I OCCASIONALLY write about restaurants “still running in”, but the first article I published about The Butcher’s Kitchen which only began trading on February 8, referred to delivery mileage, so new was it then.
That was for a sister paper. I went recently to carry out a “first major service” on behalf of Zimbabwe Independent readers, after a bit more than six months’ trading, but really because of a poster I saw there the weekend previously.
It quite clearly read (I paraphrase): “Wednesday specials with Sea Harvest: 10 different fish courses available, starting THIS Wednesday.”
So, being a fish lover and not over-fond (these days) of the tremendous looking steaks TBK specialises in, I returned on Wednesday (having been unable to find a seat on Sunday for a quick coffee) but no one knew a damned thing about the fish deal! And the poster had gone!
I can’t have been all that hungry as I said “no” to soup-of-the-day, which was mushroom (and I’d enjoyed a superb example of it a few days previously at Greek Sizzler restaurant on the other side of the busy Borrowdale Road, at Pomona.)
One of TBK’s daily special main courses was — allegedly — fish, chips and mushy peas. On this occasion, I think, understandably, I read “mushy” to mean the common culinary definition: dried marrowfat peas, steeped (or is it seeped?) overnight. Cooked with bicarb and salt, with often a leaf or four of chopped mint added to deepen flavour and colour, this is a true and unforgettably delicious North of England staple with fish ‘n’chips.
But “mushy” in Africa also means simply “very nice” and the vegetable accompaniment to TBK’s fish (hake, I think) and chips were certainly quite nice, but featured frozen petite pois (baby peas), cooked with diced caramelised onion and (again, I think) chopped capers?
Certainly quite nice, but I really look forward to wolfing the pukkah article at probably Bryant’s Fish Restaurant, near Yorkshire County Cricket Club’s headquarters, Headingley, Leeds, well before you read this article.
Whatever the TBK fish was, and I’m sure it was marine rather than a fresh-water specimen; it was a large slab of pure white protein, which sliced cleanly in moist pearlescent thick flakes. Proper beer-batter was crisp, golden and delicious, screaming to be eaten to the last crunchy scrap. Chips were those slim willowy, bought in ones, rather than the big, square hand-cut jobs I prefer, but were cooked superbly. So management’s forgiven for corner cutting!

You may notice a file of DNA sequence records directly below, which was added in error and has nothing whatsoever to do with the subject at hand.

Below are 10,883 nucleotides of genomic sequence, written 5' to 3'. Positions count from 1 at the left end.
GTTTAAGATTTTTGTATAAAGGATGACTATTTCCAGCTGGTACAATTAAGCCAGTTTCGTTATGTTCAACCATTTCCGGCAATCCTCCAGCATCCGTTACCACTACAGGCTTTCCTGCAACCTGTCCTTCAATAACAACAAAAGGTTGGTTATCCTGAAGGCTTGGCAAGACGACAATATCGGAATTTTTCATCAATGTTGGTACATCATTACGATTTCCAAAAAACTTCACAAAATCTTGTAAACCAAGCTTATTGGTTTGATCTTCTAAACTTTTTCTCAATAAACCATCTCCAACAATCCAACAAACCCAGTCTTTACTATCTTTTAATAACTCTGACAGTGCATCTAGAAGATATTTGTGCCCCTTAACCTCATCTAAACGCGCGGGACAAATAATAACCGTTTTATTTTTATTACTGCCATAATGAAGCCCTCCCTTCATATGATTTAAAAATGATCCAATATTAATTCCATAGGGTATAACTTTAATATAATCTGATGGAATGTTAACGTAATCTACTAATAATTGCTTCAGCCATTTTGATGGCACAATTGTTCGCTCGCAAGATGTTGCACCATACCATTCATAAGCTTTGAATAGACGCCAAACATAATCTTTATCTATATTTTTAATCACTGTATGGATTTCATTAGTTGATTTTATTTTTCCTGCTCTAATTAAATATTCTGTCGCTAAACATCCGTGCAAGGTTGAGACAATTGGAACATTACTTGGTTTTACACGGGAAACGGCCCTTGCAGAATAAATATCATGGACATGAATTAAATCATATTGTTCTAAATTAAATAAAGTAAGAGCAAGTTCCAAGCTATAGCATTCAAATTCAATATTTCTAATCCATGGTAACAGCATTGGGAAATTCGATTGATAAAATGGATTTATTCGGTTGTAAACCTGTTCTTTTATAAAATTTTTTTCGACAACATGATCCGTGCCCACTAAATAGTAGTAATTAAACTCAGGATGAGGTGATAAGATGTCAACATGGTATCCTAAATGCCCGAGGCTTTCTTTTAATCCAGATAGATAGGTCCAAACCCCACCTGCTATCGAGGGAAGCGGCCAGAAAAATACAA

I took a butcher’s (hook, look in Cockney rhyming slang) at TBK again. It’s amazing how many folk use rhyming slang, not realising it. “Use your loaf” is the truncated form of “use your loaf of bread” (head) meaning common sense. “Get down to brass tacks” means “Discuss the facts”. I heard what a true Cockney would probably call a toffee-nosed twit describing someone as “A prize berk”.
I’m sure he didn’t know that was very course.
I still didn’t know really whether to be amazed, filled with admiration or disappointed at TBK.
It’s mainly (floor area-wise) a gourmet delicatessen, butchery, fishmonger, etc, selling a luscious range of epicurean goods from across the culinary world. That seems to work well, although I’ve never seen queues for wine, crusty French bread, whole wheels of Brie, smoked salmon, charcuteries, crustaceans etc.
Adjoining the butchery is a display of meat and shellfish to be chosen and charcoal-grilled. You pay for steaks (all hung 21 days), chops etc by weight and that’s what your sit-down meal costs, with chosen starch: German mash, “home-fries” (hmm!), baked potatoes or rice.
On my initial visit I chose two grand pork chops which (eventually) were served at an outside table with a generous dollop of mash, no more Teutonic than me, and stir-fried veg, at US$2 extra. (You can have veg instead of starch…or opt for a side-salad.)
There are now starters, such as the soup; lovely sounding breakfasts are served until 11:30am, including smoked kippers or haddock with coddled eggs at US$7. Full English with bottomless coffee looks a bargain at US$8; American pancakes with fresh fruit, syrup, honey and cream or French toast with strawberries are US$4.
Make-your-own wraps with a grand selection of fillings are US$7 and sandwiches US$5; nicest sounding was Black Forest ham with cheese.
Ordering area was cramped, but now a waitress comes to the table to take instructions. There never seems to be enough seats for all wannabe punters! (That’s why I left, coffee-less the previous weekend.)
My mouth-watered at the thought of bread-and-butter pudding…BUT it wasn’t the old British recipe using often stale left-over crust-less bread baked with sultanas, raisins or currants, slathered with rich, dense, buttercup yellow custard.
TBK serve a much less rich purpose-baked confection, with cream or ice-cream. If I’d never tasted the real McCoy, I’d have been perfectly satisfied with what I ate. Having said that, in the absence of the real thing, I’d order this pudding again tomorrow! (Well, not tomorrow, I’ll be in England, Scotland, Turkey or Morocco tomorrow!)
TBK isn’t the place to celebrate a 30th wedding anniversary or your son’s PhD. I would have said it WAS the ideal spot for a quick substantial meal, but speed wasn’t really its hallmark, judging by my double experience and that of tables around me.
But then, on the second visit, I wasn’t really in a hurry. Dipping into a paperback thriller, I sipped fairly dear (US$3) chilled lager and people-watched some of the prettiest girls on this planet parade past, while trying to fathom three skanky-looking Russians, muttering monosyllables at the next table.
Spies? Money-launderers? IDB guys? After our platinum, gold, coal or chrome? Moscow Mafia hit squad? Or just new cultural staff at the former Soviet Embassy?
Butcher’s Kitchen, Borrowdale Village (ex-Keg and Sable); fully licensed, open daily.
Phone 884445 email@example.com
Dusty Miller rating Three Stars Plus, July 2012.